(6) Temptation—Satan does not want the Lord’s people to read the Bible. This may seem like an obvious and unnecessary point, but as C. S. Lewis has shown through fiction in The Screwtape Letters—Satan’s strength is in a Christian’s weakness. The Scripture, whether read, studied, or presented in worship and preaching, is the means through which the Holy Spirit works to expose sin, encourage his people, and direct their paths. Just as a confidence man preys on the limitations of his mark’s knowledge when he proposes his con, Satan targets the weakest point of his quarry. Is it the ball game or the Bible? Is it window shopping or the Word? Is it sleeping or Scripture? Could it be that Christians need to deal with their yielding to the wiles of the tempter and sin in order to read their Bibles?
(7) Conviction – If you do not want to grow in sanctification, then do not read the Bible. The Word exposes sin as the Holy Spirit illumines or turns on the light of understanding for its readers. A Christian might read a passage which shows him that he hates someone, so it then becomes necessary to approach the hated person in humility and ask for forgiveness. If you do not want to be humbled, do not read the Bible. The Bible is often read for comfort and encouragement, as it should be, but along with the comfort comes conviction. Could it be that Christians do not read their Bibles because they do not want to face conviction?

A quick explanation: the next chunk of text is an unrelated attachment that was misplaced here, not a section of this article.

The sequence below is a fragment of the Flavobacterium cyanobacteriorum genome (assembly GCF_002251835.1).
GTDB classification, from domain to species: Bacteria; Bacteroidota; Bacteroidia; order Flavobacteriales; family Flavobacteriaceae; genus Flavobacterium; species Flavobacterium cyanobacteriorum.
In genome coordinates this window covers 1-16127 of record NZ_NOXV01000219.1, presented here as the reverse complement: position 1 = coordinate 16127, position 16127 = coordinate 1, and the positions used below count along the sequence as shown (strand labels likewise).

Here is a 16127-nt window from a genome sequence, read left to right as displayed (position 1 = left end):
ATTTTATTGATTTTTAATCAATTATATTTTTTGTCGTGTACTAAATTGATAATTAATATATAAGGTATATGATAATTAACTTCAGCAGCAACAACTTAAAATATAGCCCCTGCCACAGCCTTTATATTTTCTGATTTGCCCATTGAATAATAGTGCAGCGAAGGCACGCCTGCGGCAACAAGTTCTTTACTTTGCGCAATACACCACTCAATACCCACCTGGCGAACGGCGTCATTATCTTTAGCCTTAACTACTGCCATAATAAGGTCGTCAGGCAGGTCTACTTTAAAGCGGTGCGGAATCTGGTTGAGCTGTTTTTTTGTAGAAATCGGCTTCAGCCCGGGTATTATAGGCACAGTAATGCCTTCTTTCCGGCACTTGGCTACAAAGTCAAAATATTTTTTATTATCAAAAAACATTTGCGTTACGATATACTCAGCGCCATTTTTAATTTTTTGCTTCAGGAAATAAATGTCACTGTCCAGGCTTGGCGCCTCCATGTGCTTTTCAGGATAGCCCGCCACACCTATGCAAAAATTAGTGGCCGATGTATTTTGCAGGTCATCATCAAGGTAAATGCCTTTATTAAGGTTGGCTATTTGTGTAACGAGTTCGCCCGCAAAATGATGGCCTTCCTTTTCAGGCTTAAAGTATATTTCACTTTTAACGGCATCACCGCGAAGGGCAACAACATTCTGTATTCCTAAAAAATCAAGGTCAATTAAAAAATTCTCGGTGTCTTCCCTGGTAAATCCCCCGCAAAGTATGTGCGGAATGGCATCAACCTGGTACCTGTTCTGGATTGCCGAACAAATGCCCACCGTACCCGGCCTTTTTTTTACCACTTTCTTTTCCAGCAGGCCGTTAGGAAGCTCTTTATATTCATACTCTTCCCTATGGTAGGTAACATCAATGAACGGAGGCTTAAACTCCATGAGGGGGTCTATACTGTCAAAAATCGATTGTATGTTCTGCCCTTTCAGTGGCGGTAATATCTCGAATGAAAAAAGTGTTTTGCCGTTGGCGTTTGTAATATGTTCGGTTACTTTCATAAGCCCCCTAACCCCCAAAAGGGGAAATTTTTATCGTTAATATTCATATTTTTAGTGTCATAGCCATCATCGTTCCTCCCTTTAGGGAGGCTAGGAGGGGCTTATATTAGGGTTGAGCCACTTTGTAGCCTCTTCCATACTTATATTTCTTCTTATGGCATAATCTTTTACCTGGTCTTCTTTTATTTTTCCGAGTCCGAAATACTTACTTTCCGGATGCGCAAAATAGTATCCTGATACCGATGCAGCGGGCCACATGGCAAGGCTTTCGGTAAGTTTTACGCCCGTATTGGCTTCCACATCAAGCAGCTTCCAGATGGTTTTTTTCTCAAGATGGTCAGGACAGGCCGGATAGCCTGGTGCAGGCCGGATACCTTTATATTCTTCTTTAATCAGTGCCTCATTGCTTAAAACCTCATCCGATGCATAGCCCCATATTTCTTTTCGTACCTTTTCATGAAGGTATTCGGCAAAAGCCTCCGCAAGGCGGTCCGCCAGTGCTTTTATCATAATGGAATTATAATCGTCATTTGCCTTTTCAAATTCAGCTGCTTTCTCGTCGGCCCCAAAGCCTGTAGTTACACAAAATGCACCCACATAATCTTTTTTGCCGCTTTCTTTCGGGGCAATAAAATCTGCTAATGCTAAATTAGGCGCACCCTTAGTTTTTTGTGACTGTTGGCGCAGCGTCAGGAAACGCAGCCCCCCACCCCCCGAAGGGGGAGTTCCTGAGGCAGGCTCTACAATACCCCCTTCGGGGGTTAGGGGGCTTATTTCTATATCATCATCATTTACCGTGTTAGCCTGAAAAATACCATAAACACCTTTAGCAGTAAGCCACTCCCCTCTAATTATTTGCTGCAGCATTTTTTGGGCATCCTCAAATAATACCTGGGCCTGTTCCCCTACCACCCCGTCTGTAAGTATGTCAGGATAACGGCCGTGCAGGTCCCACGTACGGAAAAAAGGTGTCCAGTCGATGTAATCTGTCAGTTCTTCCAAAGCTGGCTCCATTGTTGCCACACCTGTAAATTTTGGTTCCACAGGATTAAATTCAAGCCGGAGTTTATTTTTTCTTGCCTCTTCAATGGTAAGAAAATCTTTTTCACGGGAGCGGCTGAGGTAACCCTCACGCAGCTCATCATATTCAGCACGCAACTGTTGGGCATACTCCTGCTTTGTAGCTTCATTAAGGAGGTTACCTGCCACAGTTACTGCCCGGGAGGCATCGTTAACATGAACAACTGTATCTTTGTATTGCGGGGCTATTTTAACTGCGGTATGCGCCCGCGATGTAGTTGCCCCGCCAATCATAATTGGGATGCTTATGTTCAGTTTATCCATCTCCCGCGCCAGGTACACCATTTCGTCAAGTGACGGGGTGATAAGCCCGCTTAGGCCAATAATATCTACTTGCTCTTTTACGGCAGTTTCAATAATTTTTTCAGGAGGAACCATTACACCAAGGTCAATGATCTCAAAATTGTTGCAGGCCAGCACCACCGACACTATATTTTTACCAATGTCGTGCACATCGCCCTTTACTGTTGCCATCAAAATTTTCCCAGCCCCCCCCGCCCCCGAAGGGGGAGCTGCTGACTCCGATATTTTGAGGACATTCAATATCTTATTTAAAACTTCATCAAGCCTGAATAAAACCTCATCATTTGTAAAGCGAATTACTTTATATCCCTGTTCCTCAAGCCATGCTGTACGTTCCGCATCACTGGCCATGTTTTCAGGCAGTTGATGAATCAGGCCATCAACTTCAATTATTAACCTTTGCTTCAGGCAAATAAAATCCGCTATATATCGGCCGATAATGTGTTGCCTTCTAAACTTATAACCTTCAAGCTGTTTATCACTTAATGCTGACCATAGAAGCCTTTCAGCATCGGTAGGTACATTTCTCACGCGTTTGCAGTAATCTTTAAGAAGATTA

In conclusion, if only one lesson is learned from the five-hundredth anniversary of the Reformation it should be the importance of Bible reading in the spirit of sola Scriptura. The Bread of Life has been faithfully kept through the years for the purpose of revealing God’s will to his image bearers. Scripture is an invaluable gift from the true and gracious God which has its proper place not lost in the back of a drawer under socks, forgotten in a cluttered closet, or languishing in dust on top of the refrigerator, but rather in the hands and hearts of his people. It is apropos to conclude this series of Reformation posts with a quote by Martin Luther from his Table Talk.
I have read the Bible through twice every year. If you imagine the Bible to be a mighty tree and each word a branch, I have shaken every one of these branches because I wanted to know what it was and its meaning.